Runway Report: Raf Simons Men's Spring/Summer 2018

Designer Raf Simons knows that men will want to dress for a 'Blade Runner' dystopia


Fashion designer Raf Simons, left, makes adjustments before his fashion show during Men's Fashion Week in New York. Picture / AP

Raf Simons put on his spring/summer 2018 menswear show in an open-air market tucked under the clanking roar of the Manhattan Bridge in New York City. It was nearly 10 o'clock on a humid summer night when his show began, and the regular vendors had finished their long day, but the stink of fish was inescapable. To enhance the authenticity, aides dumped buckets of smelly water onto the cement walkway just before the first models appeared.

The menswear shows began here on Monday, but the four-day schedule is light on designers who have the name or reputation to stir any anticipation — the promise of something different or intriguing in the offing. There is talent here. But it often fails to communicate its full potential — or much of anything at all.

Rather than showing his signature collection, Robert Geller debuted his new line, Gustav von Aschenbach, named after the lead character from A Death in Venice. It's a pleasant mix of loosefitting trousers and jackets in rich shades of cobalt blue and red, gray and black. It is fine.

And that might have been enough a generation ago, but men's fashion — and the folks who wear it — have changed significantly in that time. The men who follow these designers are not old-school garmentos obsessed with whether a sport jacket has one-button or two and fretting about whether a standard six-inch drop still applies to their suit-buying customers. Menswear has its bloggers and influencers, and a fleet of devoted groupies who wear cropped tops, metallic varsity jackets, sparkling brooches, limited edition sneakers, fur stoles — in June — and a vast array of natty millinery. The Council of Fashion Designers of America, which organises the shows, tapped rap/EDM musician Young Paris as a fashion ambassador for the week. Cadillac is a major sponsor, and there are countless after-parties.

Simons with model and muse Liya Kebede following the show. Picture / Getty Images

Menswear here doesn't have the social sweep and the financial stakes of womenswear. But there is earnest delight in it. That's something worth nurturing.

Simons offers a fully realised vision of how he sees a man connecting to this moment. He aligns his clothes with a larger story of music, art and emotion. Mostly, he makes his menswear feel important, not as a bunch of garments to buy, but as part of a cultural conversation that has taken a dark and dismaying turn.

Often, you couldn't even see the model until you were practically face to face. It wasn't just intimate, it was abrupt, like bumping into strangers — or "replicants", as some of their name tags declared — on a crowded Blade Runner street. The perspective was so close that it was distorted. You saw bits and pieces of them: a sharp jaw, a scarf, a collar, a broken umbrella. Is that a woman? Yes, I think so.

His models moved briskly, each slightly hidden under an open umbrella. Tailoring swirling around their body, oversize sweaters hanging off their torso, man-skirts draping around the hips. Glossy rain coats. Full trousers. Blurred screen prints on tunics, wide hat framing sharp cheekbones. Shiny, knee-high galoshes splashing through fetid water.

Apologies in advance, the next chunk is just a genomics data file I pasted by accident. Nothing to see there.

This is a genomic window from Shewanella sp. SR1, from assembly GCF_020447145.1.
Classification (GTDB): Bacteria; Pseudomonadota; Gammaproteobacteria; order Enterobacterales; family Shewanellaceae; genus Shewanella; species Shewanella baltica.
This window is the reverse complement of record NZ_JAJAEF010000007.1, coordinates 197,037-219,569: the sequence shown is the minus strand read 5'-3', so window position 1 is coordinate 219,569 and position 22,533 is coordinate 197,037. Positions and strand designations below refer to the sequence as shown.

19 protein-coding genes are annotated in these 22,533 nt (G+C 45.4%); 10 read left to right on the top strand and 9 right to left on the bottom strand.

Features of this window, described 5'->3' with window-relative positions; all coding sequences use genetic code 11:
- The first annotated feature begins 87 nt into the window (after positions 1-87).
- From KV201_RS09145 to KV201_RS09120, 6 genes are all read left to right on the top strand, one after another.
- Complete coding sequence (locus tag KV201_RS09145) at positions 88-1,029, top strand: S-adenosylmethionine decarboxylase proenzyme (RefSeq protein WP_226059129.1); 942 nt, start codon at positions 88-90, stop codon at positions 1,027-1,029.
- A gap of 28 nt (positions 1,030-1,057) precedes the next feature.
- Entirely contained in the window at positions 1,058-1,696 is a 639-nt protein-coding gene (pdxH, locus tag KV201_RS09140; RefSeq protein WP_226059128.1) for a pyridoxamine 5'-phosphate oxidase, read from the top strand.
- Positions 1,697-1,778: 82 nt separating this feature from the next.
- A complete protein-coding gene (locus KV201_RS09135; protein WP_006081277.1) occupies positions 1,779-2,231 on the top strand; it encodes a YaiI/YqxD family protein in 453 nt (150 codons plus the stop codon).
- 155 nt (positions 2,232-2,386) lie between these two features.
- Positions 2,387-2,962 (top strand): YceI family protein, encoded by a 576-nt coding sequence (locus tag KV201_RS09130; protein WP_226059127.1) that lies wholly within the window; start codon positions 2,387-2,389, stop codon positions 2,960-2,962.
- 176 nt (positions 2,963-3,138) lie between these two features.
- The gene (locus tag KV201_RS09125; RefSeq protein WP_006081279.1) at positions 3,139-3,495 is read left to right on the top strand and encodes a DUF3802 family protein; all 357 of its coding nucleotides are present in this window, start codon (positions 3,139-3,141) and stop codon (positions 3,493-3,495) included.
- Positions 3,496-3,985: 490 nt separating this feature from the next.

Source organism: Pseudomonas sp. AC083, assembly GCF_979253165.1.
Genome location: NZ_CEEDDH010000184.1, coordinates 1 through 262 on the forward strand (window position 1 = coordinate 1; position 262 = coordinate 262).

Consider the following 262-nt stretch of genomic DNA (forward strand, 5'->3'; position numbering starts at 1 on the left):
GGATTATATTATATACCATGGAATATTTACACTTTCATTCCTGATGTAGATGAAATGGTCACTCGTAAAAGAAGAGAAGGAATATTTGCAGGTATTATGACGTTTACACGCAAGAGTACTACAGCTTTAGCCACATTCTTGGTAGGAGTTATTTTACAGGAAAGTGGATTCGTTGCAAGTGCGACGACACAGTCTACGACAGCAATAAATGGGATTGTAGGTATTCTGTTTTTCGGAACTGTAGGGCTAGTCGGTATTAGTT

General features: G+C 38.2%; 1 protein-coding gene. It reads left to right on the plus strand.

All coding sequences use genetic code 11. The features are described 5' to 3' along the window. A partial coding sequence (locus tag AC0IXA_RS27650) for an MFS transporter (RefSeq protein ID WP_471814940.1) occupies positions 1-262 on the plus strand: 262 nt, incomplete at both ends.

Simons made you feel something with his oversize tailoring, murky colour palette and olfactory overload in this neon-splashed and water-splattered landscape of seemingly perpetual night. He didn't exactly offer up a dystopian vision, but it was certainly unsettling. Fashion, after all, reflects the times. We get the designs we need, or at least the ones that we deserve.

Earlier in the day, to a soundtrack of blistering drums and cacophonous jazz, models at the N. Hoolywood show evoked a distorted version of classic Americana. The Japanese designer Daisuke Obana offered an outsider's vision of a preppy optimism with oversize Ivy League suits, elongated varsity jackets, sherbet-coloured cardigans and crisp white shirts. But he did so against a musical backdrop bursting with rage and chaos.

The Hugo Boss show. Pictures / Getty Images

Designers William Watson and Vincent Oshin filled their Death to Tennis presentation with models styled with elaborate pompadours preening for their own iPhones and live-streaming the experience. The ode to peacocks, which included feather prints, had models standing in front of mirrors, torn between admiring their reflection in real time or capturing it in a selfie.

And if the term "intersectionality" wasn't already well on its way from a thoughtful way of looking at civil rights and social justice to hipster jargon, Nicholas Elliott hastened that passage by inscribing it on a sweatshirt in his N-P-Elliott collection.

Fashion remains enamoured with gender fluidity and in many ways that has led to greater diversity. But it has also meant that a lot of designers are putting out bad fashion under the guise of gender neutrality. A multicoloured geometric print catsuit is problematic no matter whether the model wearing it identifies as he, she or they.

There's so much to chew on culturally and to be stunned by politically that there was something soothing and restful about the Boss collection. Hugo Boss is known for its tailoring, and this collection, shown in the Fulton Market Building at South Street Seaport, never strayed too far from that template even as it incorporated nautical references and Bermuda shorts with a distractingly floppy swish.

There were no great revelations here. No searing creativity. But still. White track pants, white pullover, white wind coat. Who wouldn't be pleased to slip that on, climb aboard a sailboat and drift toward the sunset. . . and away from it all?

The Washington Post

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